Well hello Korea. I left my nice and warm comfort of sunny California on the 17th to arrive and cool and chilly environment of Korea on the 18th. I think that my biggest culture shock that I’ve experience so far in my few days that I’m here is the difference in the weather. I honestly don’t know how dress and adapt fast enough in this weather I quickly learned. Here’s the low down of the orientation and my first few days here in Korea.
The departure: The flight here was really choppy. The turbulence flying in kind of bad but bearable. Because my flight took off at 12:30 am I was already ready to sleep, but they gave us food about two hours into the flight, so of course I ate. When I first got on to the plane an other couple had asked if I could switch seats with them so that they could sit next to each other, how can I say no. I ended up moving up a few rows and ended up siting next to a younger couple instead. The air hostess was actually from Thailand, and I don’t know why but it made me excited that I could talk Thai to her when asking for things on the plane. So extra points for that. I was tired on the flight but couldn’t really sleep. Instead I just played movies that I had already watched and had them steam in the background as white noise so that I could sleep. Over than that the flight was like any other 13 hour-ish flight.
The arrival: The plane landed I want to say about 8 am-ish. I carried out my million pounds of carry things (I had three bags total: a carry-on, my back pack, and my laptop bag. Plus my super big jacket and neck pillow.) Of course I would be the one standing in the wrong line for immigration and then tell other people that it’s the correct line. That’s how I found two other EPIK teachers, so good thing right? One of the girls figures out that we’re standing in the wrong line and we make our way to the correct area. Once again with my luck, the sign at the front our out line changes from foreign passport to Korean passport and we have to change lines for the third time. When we finally finish with immigration we make out ways down to the baggage claim and I think that we had to be one of the last people there because our bags were one of the last one there, lucky us. We had about 4 hours to kill until the EPIK booth opened and we could check in. We spent a good about of time walking about the airport looking for the arrival store and for the best rates to exchange some of our money. When it was finally time to check in with EPIK, we were given a sign-in handout with numbers on them, I was number 20, while my new friends were 21 and 22. Already I’ve been separated from the people I already made friends with, but I quickly made some new peeps on my three hour bus ride to our orientation site at Jeonju University. I asked one the girls on the bus ride if she wanted to dorm with me for the orientation and the two of us must be a match made in heaven. Karen has to be on of the most sweetest and chill person that I’ve ever meet. Since it was the first day that everyone for a total of seven countries worldwide arrive the rest of the day was for us to kill and get to know each other. So we decided to explore this little town and ended up at Lotte Mart where we brought to fruit (which is really expensive here for some reason) and a cup of ramen for everyone. Oh plus another native Californian that I met who’s dorming next to us, Angelina came along too. We actually ended up stopping at a Chinese resturant and having jajangmyun and mandoo which was superrrrr yummy.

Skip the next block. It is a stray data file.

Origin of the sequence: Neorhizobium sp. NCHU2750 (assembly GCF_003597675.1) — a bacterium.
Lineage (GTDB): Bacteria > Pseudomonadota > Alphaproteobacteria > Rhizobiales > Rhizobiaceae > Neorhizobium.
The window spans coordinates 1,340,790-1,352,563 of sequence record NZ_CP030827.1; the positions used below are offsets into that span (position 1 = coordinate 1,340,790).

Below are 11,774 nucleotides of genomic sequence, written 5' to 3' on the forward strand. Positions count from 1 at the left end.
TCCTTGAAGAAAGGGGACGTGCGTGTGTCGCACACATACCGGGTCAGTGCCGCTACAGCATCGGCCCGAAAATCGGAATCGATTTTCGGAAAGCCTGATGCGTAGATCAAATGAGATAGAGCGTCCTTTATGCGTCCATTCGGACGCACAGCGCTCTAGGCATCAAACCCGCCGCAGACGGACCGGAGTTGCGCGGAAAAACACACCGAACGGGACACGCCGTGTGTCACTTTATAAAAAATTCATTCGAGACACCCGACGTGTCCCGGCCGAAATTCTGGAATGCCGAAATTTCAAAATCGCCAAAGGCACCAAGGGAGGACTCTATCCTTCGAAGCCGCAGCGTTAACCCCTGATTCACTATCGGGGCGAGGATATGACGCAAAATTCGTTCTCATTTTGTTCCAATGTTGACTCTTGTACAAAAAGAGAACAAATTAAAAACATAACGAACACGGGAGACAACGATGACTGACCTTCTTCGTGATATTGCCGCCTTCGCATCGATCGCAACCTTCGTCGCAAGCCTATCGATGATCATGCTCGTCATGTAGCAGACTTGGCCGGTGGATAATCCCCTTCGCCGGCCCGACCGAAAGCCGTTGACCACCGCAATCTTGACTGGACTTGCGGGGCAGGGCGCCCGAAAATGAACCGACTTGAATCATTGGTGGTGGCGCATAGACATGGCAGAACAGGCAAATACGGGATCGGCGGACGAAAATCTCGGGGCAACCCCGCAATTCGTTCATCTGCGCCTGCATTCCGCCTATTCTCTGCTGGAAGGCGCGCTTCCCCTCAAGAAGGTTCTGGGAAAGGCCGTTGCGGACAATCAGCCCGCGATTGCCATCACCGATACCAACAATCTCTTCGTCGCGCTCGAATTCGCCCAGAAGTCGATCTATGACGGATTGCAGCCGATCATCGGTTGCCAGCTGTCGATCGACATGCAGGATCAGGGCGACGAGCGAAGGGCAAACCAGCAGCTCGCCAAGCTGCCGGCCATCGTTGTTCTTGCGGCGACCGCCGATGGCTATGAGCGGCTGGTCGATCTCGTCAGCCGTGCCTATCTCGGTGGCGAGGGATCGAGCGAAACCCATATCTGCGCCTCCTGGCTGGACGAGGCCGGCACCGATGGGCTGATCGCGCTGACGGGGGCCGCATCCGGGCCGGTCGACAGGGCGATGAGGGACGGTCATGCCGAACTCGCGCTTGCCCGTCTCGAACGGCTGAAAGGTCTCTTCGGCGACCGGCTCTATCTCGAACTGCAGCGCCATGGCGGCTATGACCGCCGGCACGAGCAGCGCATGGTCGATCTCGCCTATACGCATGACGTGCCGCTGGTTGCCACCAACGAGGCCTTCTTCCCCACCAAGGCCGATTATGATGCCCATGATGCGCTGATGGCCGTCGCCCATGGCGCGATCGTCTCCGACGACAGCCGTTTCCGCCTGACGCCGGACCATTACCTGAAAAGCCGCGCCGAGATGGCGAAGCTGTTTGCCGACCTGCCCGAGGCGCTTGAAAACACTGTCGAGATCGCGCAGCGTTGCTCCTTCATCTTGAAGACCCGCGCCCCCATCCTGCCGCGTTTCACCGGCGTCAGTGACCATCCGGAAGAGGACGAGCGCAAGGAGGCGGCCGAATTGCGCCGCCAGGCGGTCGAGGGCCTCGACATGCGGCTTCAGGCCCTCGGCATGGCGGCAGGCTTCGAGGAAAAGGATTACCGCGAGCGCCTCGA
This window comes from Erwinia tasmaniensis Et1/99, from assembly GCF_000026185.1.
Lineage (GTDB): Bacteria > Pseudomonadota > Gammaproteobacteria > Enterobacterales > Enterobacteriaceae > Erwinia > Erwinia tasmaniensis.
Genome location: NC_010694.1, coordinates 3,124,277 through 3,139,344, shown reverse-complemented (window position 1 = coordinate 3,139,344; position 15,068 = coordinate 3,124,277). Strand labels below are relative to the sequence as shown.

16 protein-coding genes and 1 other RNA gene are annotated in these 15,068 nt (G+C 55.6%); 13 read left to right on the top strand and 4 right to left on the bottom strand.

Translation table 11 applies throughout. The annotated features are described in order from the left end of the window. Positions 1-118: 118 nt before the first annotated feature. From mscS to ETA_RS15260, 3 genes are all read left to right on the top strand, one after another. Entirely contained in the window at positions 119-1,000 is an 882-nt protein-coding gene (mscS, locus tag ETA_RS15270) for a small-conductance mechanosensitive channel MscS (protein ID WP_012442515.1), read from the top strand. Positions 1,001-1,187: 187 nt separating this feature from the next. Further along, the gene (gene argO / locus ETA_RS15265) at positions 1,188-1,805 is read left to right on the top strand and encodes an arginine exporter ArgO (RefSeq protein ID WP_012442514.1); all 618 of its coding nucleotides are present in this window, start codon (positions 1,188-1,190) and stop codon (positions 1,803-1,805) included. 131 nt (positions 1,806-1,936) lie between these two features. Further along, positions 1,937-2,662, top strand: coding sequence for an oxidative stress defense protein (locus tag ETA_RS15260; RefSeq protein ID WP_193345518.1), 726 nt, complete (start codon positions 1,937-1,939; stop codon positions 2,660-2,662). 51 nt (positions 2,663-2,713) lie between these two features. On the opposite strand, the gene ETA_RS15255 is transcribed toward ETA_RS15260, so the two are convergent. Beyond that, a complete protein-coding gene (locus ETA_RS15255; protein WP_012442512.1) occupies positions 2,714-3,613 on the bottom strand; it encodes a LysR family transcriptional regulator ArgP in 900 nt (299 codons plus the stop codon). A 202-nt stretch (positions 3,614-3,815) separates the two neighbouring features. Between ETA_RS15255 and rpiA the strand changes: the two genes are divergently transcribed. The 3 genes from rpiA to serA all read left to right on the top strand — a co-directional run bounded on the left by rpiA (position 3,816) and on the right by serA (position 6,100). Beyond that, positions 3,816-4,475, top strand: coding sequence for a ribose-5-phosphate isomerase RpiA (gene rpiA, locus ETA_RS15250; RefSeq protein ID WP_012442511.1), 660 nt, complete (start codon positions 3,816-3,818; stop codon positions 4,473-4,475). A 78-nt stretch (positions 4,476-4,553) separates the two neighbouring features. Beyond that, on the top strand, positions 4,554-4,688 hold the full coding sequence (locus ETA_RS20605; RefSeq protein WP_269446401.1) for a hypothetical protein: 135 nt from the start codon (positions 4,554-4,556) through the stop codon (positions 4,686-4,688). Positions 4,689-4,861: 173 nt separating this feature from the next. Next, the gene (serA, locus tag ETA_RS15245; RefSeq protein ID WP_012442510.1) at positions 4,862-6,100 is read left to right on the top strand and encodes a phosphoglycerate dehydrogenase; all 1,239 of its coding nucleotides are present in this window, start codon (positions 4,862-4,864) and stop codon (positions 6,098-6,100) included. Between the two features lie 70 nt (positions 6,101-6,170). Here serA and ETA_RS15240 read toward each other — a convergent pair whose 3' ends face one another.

Orientation beginnings: Even though this was day two of the orientation, this was the first day that everyone was present and started to introduce one another to each other. We were told at one point that our orientation was going to be about 700 people, but it turns out that we’re only about 200 teachers give or take. We’re split into four different classes, and seems like you were put into a class depending where you were assigned. So it’s nice, we get to meet other teachers that will be in the same area. After out breakfast that’s when we met out class group mates for the first time. We took a campus together and was given a introduction of the basics of the first day. During the campus tour, my short attention span or this cold weather really gets the best of me. I kept on bumping into this random guy in front of me every time the group would stop because I was paying any attention. Turns out that is guy, Peter, is another Californian. Yea, I picked them all out on the first day. Once again super nice guy, I’m just lucky that I’ve met such amazing people so early on. After the campus tour we has a lunch break and headed to the opening ceremony for the orientation, very nice. The university’s taekwondo team had put together a performance for us which was the highlight, it was crazyyyyyy. Later on we had a welcoming dinner which just seemed like a fancier lunch, but still nice. That night we actually came back to our room and watched a Korean horror movie, I can’t remember the name. If you do you me, and I hope that you do, I’m such a weenie when it comes to scary movies. But I wasn’t the biggest weenie in the room that night, Great memories.